Jim DeMint was on the verge of being where every senator longs to be — holding a top position on an influential committee with oversight of industries critical to his state.
But, as is so often the case with the maverick from South Carolina, DeMint turned his back on convention. Instead he announced Thursday that he would resign to become president of the Heritage Foundation. The move puts DeMint at the head of the most prominent conservative nonprofit organization in Washington and in a position he hopes will afford more power to move the Republican Party in an ever-rightward direction.
“I’m leaving the Senate now, but I’m not leaving the fight. I’ve decided to join The Heritage Foundation at a time when the conservative movement needs strong leadership in the battle of ideas,” DeMint, 61, said in a statement.
DeMint’s decision marks a monumental change from a not-so-long-ago era when abandoning a prime perch in the Senate to head a think tank would have been unthinkable. But the past decade has shown the influence that figures outside of elected office — whether tea party leaders or anti-tax advocate Grover Norquist — can have on the conservative movement.
“It’s a creative, innovative move, and demonstrative of the newer way of thinking about how to use new tools today to move an agenda, where service in government is just one way, but not the only way, to drive the conversation,” said Eric Ueland, a former Senate chief of staff and now a lobbyist with the Duberstein Group.
“The landscape has changed,” added Sen. John Cornyn (R-Tex.), who jousted with DeMint over endorsements of Republican Senate candidates. “The influence of the political parties has been diminished with the rise of super PACs and other people who decide to get involved.”
DeMint’s job at Heritage will almost certainly come with a great deal more money than his $174,000 Senate salary. The terms of his deal are unknown, but the man DeMint will replace, Edwin Feulner, makes more than $1 million a year.
DeMint’s move is part of a reordering of the Republican Party after an election in which the GOP could not gain the presidency and lost seats in the Senate and House. Earlier this week, former Republican House majority leader Richard K. Armey stepped down from FreedomWorks, an influential group aligned with the tea party movement. And in the House, Speaker John A. Boehner (R-Ohio) kicked a few conservative lawmakers off prominent committees in an effort to consolidate power.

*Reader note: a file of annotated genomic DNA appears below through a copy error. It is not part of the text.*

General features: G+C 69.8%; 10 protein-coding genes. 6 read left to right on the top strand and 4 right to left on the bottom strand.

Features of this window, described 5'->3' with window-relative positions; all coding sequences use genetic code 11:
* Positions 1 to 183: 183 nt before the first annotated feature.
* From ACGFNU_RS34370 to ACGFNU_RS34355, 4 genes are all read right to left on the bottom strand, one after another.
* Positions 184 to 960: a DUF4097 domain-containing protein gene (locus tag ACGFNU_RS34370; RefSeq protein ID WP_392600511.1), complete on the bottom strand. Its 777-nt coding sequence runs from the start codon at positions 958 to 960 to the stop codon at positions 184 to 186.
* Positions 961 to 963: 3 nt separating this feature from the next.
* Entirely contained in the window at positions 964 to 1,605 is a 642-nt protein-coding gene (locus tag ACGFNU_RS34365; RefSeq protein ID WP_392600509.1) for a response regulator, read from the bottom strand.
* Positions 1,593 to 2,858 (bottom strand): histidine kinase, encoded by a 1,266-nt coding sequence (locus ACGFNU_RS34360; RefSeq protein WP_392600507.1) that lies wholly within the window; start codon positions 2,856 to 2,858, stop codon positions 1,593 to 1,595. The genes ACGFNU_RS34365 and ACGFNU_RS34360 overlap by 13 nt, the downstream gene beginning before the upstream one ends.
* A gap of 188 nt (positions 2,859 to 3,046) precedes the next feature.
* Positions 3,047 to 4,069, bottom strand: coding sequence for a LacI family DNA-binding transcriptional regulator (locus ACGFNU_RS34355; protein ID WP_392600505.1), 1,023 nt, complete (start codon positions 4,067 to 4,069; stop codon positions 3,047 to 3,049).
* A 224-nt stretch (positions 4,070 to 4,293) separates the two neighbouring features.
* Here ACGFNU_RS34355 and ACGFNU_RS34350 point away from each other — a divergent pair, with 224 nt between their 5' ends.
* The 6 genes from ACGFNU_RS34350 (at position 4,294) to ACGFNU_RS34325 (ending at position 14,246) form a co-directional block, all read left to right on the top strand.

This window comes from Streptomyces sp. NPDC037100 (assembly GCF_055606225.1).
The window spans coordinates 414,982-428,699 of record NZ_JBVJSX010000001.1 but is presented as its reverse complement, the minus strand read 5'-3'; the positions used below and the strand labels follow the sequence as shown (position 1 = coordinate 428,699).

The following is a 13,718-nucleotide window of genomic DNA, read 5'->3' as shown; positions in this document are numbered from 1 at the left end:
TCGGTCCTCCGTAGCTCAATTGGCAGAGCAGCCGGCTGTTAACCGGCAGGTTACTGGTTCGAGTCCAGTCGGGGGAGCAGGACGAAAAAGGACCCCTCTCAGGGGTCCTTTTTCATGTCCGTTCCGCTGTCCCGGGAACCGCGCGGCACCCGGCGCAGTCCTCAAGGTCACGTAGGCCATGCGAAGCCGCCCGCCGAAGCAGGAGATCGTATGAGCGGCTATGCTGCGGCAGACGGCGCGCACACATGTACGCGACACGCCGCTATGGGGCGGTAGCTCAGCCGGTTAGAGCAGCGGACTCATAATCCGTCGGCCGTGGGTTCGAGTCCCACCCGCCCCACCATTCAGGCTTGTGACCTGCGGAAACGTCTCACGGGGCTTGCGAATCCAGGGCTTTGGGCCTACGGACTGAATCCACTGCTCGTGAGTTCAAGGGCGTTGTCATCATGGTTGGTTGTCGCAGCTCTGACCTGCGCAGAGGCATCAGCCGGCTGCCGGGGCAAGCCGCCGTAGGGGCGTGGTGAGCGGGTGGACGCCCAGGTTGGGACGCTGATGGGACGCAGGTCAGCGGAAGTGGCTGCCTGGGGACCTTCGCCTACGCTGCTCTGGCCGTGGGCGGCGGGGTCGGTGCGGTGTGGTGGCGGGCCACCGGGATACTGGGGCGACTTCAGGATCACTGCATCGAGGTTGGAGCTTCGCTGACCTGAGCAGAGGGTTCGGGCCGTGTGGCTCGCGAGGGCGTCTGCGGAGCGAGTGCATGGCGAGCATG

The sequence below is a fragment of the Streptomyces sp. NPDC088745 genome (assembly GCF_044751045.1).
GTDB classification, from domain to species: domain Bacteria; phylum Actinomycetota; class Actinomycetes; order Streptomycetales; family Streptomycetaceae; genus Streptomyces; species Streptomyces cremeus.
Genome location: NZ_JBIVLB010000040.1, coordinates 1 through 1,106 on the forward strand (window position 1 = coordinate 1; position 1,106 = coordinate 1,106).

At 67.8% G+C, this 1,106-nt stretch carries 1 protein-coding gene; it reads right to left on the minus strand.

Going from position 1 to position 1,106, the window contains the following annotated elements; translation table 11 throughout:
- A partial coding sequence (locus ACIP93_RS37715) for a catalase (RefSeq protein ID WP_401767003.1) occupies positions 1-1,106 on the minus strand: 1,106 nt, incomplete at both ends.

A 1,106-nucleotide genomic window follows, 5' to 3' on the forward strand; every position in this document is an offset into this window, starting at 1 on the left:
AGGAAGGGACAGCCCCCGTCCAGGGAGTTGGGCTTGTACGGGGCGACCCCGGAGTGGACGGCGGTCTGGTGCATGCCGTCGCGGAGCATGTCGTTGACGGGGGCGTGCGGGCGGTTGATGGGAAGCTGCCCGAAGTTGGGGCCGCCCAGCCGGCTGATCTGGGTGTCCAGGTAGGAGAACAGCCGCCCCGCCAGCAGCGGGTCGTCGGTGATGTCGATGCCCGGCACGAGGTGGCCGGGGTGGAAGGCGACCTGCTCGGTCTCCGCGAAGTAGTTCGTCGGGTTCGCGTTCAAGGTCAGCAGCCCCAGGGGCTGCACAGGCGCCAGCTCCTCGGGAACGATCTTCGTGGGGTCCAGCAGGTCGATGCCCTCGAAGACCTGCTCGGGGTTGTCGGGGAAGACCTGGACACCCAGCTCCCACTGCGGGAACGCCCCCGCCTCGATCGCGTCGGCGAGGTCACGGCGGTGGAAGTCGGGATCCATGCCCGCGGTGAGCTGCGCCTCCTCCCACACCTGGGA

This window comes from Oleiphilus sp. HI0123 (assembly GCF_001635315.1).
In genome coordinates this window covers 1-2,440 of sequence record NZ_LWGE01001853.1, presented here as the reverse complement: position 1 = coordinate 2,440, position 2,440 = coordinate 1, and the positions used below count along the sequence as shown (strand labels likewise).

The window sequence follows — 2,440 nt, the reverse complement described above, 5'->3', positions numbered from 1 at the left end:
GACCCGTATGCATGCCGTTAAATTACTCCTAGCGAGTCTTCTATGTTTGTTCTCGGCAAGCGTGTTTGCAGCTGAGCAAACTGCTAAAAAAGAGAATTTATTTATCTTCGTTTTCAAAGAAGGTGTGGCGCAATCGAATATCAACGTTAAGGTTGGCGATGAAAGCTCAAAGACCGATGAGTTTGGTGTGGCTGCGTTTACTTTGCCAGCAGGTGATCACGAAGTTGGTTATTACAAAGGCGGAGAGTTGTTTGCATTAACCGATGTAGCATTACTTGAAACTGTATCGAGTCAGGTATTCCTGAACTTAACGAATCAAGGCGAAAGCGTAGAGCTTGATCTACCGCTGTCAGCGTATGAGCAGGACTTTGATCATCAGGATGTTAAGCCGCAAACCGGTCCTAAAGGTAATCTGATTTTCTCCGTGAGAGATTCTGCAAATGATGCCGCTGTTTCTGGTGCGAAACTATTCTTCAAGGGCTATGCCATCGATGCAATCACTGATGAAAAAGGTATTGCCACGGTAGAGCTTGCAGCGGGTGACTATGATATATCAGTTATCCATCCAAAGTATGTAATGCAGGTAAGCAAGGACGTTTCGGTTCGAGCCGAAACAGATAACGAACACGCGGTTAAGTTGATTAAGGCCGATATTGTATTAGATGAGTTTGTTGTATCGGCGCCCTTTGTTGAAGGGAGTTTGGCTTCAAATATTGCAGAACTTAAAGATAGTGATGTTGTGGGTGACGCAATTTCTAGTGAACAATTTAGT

DeMint retires from the Senate having exerted an enormous amount of influence on the institution — yet without ever having passed a single piece of significant legislation.
Rather than rising up the Senate ranks to influence legislation, DeMint chose to be a cheerful starter of civil wars. With his Senate Conservatives Fund, DeMint assembled candidates and money to wage primary fights against establishment Republicans he deemed insufficiently conservative. He experienced both spectacular success and failure.
DeMint helped create a new brand of tea party senator, focused on shrinking the federal government, cutting spending and supporting conservative social causes, what Sen. Rand Paul (R-Ky.) hailed Thursday as the “liberty caucus.” Paul’s 2010 primary victory upended an establishment pick supported by Minority Leader Mitch McConnell (R-Ky.).
Among DeMint’s biggest victories were the elections of Sen. Marco Rubio (R-Fla.) in 2010 and Sen.-elect Ted Cruz (R-Tex.) this year. “Jim DeMint was the first person in Washington that believed in me,” Rubio said Thursday in a statement.
But DeMint also helped elevate doomed candidates, such as Sharron Angle in Nevada, Christine O’Donnell in Delaware and Ken Buck in Colorado, who lost races that establishment alternatives were favored to win.
DeMint, a native of Greenville, S.C., worked in business before he was elected to the House in 1998. In 2004, he won the Senate seat vacated by retiring Democrat Ernest F. Hollings, a change that reflected South Carolina’s broader political shift from bastion of the Democratic “Solid South” to epicenter of a deep-red modern conservatism.
In the Senate, DeMint has been distinguished by his strident attacks on Democrats: For example, he predicted the health-care debate would be President Obama’s “Waterloo.” His key accomplishments were in blocking legislation. He infuriated colleagues by using parliamentary procedures to force weekend votes, even if he didn’t show up for the actual roll call himself.
His most recent move was to publicly oppose Boehner’s GOP offer to Obama calling for $800 billion in increased tax revenue — which DeMint labeled a “charade” that sold out conservative principles.
DeMint was positioned to become the ranking Republican on the Commerce, Science and Transportation Committee next year, a post that he could have used to boost his coastal state’s shipping industry and its bid to deepen Charleston’s port.